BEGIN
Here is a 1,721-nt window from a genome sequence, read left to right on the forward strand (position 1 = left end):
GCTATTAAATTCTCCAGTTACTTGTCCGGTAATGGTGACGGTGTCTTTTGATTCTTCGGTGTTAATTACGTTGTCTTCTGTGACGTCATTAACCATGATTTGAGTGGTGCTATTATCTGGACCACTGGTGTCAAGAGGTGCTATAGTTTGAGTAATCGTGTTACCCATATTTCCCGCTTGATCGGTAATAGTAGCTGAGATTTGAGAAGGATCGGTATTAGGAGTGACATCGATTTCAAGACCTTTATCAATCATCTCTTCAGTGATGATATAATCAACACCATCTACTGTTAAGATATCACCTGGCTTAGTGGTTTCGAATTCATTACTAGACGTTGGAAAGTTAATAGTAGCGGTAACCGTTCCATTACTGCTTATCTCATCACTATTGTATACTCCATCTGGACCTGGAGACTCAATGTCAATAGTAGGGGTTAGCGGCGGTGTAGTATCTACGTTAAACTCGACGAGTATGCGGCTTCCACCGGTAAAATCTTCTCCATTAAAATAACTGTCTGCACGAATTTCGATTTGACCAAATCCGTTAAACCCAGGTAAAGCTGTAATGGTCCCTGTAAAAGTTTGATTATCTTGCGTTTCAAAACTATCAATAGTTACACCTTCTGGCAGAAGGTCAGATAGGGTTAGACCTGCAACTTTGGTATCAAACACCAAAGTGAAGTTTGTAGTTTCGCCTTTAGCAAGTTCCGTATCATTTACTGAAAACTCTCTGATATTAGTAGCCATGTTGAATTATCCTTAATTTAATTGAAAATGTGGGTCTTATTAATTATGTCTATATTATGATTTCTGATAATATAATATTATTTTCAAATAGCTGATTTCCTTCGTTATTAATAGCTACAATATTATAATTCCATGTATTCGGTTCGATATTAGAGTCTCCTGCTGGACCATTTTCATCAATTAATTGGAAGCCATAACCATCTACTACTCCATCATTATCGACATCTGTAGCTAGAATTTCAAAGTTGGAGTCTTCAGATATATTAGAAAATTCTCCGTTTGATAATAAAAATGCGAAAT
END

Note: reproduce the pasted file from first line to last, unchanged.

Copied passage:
Here is a 1,721-nt window from a genome sequence, read left to right on the forward strand (position 1 = left end):
GCTATTAAATTCTCCAGTTACTTGTCCGGTAATGGTGACGGTGTCTTTTGATTCTTCGGTGTTAATTACGTTGTCTTCTGTGACGTCATTAACCATGATTTGAGTGGTGCTATTATCTGGACCACTGGTGTCAAGAGGTGCTATAGTTTGAGTAATCGTGTTACCCATATTTCCCGCTTGATCGGTAATAGTAGCTGAGATTTGAGAAGGATCGGTATTAGGAGTGACATCGATTTCAAGACCTTTATCAATCATCTCTTCAGTGATGATATAATCAACACCATCTACTGTTAAGATATCACCTGGCTTAGTGGTTTCGAATTCATTACTAGACGTTGGAAAGTTAATAGTAGCGGTAACCGTTCCATTACTGCTTATCTCATCACTATTGTATACTCCATCTGGACCTGGAGACTCAATGTCAATAGTAGGGGTTAGCGGCGGTGTAGTATCTACGTTAAACTCGACGAGTATGCGGCTTCCACCGGTAAAATCTTCTCCATTAAAATAACTGTCTGCACGAATTTCGATTTGACCAAATCCGTTAAACCCAGGTAAAGCTGTAATGGTCCCTGTAAAAGTTTGATTATCTTGCGTTTCAAAACTATCAATAGTTACACCTTCTGGCAGAAGGTCAGATAGGGTTAGACCTGCAACTTTGGTATCAAACACCAAAGTGAAGTTTGTAGTTTCGCCTTTAGCAAGTTCCGTATCATTTACTGAAAACTCTCTGATATTAGTAGCCATGTTGAATTATCCTTAATTTAATTGAAAATGTGGGTCTTATTAATTATGTCTATATTATGATTTCTGATAATATAATATTATTTTCAAATAGCTGATTTCCTTCGTTATTAATAGCTACAATATTATAATTCCATGTATTCGGTTCGATATTAGAGTCTCCTGCTGGACCATTTTCATCAATTAATTGGAAGCCATAACCATCTACTACTCCATCATTATCGACATCTGTAGCTAGAATTTCAAAGTTGGAGTCTTCAGATATATTAGAAAATTCTCCGTTTGATAATAAAAATGCGAAAT